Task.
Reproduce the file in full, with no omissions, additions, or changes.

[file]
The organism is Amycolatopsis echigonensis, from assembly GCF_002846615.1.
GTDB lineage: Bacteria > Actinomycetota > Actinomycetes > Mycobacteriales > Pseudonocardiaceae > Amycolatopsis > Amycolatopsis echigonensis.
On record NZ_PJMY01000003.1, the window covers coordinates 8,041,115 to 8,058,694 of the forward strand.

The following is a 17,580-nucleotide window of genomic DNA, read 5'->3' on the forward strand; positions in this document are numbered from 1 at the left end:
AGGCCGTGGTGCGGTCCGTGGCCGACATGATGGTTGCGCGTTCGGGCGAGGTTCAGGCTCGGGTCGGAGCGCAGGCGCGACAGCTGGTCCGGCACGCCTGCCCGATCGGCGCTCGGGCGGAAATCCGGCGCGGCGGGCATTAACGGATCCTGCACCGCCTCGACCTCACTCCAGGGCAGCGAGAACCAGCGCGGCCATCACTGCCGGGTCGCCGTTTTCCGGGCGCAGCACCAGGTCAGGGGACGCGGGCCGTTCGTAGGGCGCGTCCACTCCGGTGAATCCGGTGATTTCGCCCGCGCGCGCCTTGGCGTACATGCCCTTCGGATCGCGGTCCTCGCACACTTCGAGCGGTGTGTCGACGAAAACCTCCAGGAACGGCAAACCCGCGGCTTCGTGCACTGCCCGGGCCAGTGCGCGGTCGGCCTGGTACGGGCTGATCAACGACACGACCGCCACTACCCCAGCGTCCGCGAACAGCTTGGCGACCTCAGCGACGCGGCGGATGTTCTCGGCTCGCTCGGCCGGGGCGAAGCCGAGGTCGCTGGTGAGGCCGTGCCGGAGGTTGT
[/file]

The organism is Amycolatopsis echigonensis, from assembly GCF_002846615.1.
GTDB lineage: Bacteria > Actinomycetota > Actinomycetes > Mycobacteriales > Pseudonocardiaceae > Amycolatopsis > Amycolatopsis echigonensis.
On record NZ_PJMY01000003.1, the window covers coordinates 8,041,115 to 8,058,694 of the forward strand.

The following is a 17,580-nucleotide window of genomic DNA, read 5'->3' on the forward strand; positions in this document are numbered from 1 at the left end:
AGGCCGTGGTGCGGTCCGTGGCCGACATGATGGTTGCGCGTTCGGGCGAGGTTCAGGCTCGGGTCGGAGCGCAGGCGCGACAGCTGGTCCGGCACGCCTGCCCGATCGGCGCTCGGGCGGAAATCCGGCGCGGCGGGCATTAACGGATCCTGCACCGCCTCGACCTCACTCCAGGGCAGCGAGAACCAGCGCGGCCATCACTGCCGGGTCGCCGTTTTCCGGGCGCAGCACCAGGTCAGGGGACGCGGGCCGTTCGTAGGGCGCGTCCACTCCGGTGAATCCGGTGATTTCGCCCGCGCGCGCCTTGGCGTACATGCCCTTCGGATCGCGGTCCTCGCACACTTCGAGCGGTGTGTCGACGAAAACCTCCAGGAACGGCAAACCCGCGGCTTCGTGCACTGCCCGGGCCAGTGCGCGGTCGGCCTGGTACGGGCTGATCAACGACACGACCGCCACTACCCCAGCGTCCGCGAACAGCTTGGCGACCTCAGCGACGCGGCGGATGTTCTCGGCTCGCTCGGCCGGGGCGAAGCCGAGGTCGCTGGTGAGGCCGTGCCGGAGGTTGT